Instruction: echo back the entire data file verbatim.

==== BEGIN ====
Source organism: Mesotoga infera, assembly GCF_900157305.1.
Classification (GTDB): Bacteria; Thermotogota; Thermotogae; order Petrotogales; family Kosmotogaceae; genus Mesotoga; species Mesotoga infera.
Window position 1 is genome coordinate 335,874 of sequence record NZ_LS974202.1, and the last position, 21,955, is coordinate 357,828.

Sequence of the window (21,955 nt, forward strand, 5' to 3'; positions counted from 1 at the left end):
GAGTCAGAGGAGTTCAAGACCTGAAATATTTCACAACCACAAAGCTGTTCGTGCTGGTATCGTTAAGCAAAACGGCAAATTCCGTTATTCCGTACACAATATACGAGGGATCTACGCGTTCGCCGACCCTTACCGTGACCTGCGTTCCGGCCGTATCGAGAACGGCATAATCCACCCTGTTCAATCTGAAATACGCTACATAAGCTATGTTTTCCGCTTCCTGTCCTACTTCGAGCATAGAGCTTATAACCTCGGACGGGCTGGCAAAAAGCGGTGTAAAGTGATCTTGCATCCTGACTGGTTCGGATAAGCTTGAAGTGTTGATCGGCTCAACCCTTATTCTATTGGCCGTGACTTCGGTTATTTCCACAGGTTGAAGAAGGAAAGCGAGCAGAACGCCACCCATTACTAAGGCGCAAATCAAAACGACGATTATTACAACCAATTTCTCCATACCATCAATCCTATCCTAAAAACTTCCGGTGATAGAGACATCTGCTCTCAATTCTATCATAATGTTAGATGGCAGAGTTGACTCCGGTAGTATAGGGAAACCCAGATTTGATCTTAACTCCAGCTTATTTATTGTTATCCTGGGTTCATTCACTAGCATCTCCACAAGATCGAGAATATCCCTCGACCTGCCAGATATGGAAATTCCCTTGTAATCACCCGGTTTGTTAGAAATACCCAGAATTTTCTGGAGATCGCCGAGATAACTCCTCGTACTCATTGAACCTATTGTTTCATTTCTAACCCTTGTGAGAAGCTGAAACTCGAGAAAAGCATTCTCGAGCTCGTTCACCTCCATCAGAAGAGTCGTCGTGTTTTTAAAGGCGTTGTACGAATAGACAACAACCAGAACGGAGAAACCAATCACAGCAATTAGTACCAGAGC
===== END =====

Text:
Source organism: Mesotoga infera, assembly GCF_900157305.1.
Classification (GTDB): Bacteria; Thermotogota; Thermotogae; order Petrotogales; family Kosmotogaceae; genus Mesotoga; species Mesotoga infera.
Window position 1 is genome coordinate 335,874 of sequence record NZ_LS974202.1, and the last position, 21,955, is coordinate 357,828.

Sequence of the window (21,955 nt, forward strand, 5' to 3'; positions counted from 1 at the left end):
GAGTCAGAGGAGTTCAAGACCTGAAATATTTCACAACCACAAAGCTGTTCGTGCTGGTATCGTTAAGCAAAACGGCAAATTCCGTTATTCCGTACACAATATACGAGGGATCTACGCGTTCGCCGACCCTTACCGTGACCTGCGTTCCGGCCGTATCGAGAACGGCATAATCCACCCTGTTCAATCTGAAATACGCTACATAAGCTATGTTTTCCGCTTCCTGTCCTACTTCGAGCATAGAGCTTATAACCTCGGACGGGCTGGCAAAAAGCGGTGTAAAGTGATCTTGCATCCTGACTGGTTCGGATAAGCTTGAAGTGTTGATCGGCTCAACCCTTATTCTATTGGCCGTGACTTCGGTTATTTCCACAGGTTGAAGAAGGAAAGCGAGCAGAACGCCACCCATTACTAAGGCGCAAATCAAAACGACGATTATTACAACCAATTTCTCCATACCATCAATCCTATCCTAAAAACTTCCGGTGATAGAGACATCTGCTCTCAATTCTATCATAATGTTAGATGGCAGAGTTGACTCCGGTAGTATAGGGAAACCCAGATTTGATCTTAACTCCAGCTTATTTATTGTTATCCTGGGTTCATTCACTAGCATCTCCACAAGATCGAGAATATCCCTCGACCTGCCAGATATGGAAATTCCCTTGTAATCACCCGGTTTGTTAGAAATACCCAGAATTTTCTGGAGATCGCCGAGATAACTCCTCGTACTCATTGAACCTATTGTTTCATTTCTAACCCTTGTGAGAAGCTGAAACTCGAGAAAAGCATTCTCGAGCTCGTTCACCTCCATCAGAAGAGTCGTCGTGTTTTTAAAGGCGTTGTACGAATAGACAACAACCAGAACGGAGAAACCAATCACAGCAATTAGTACCAGAGC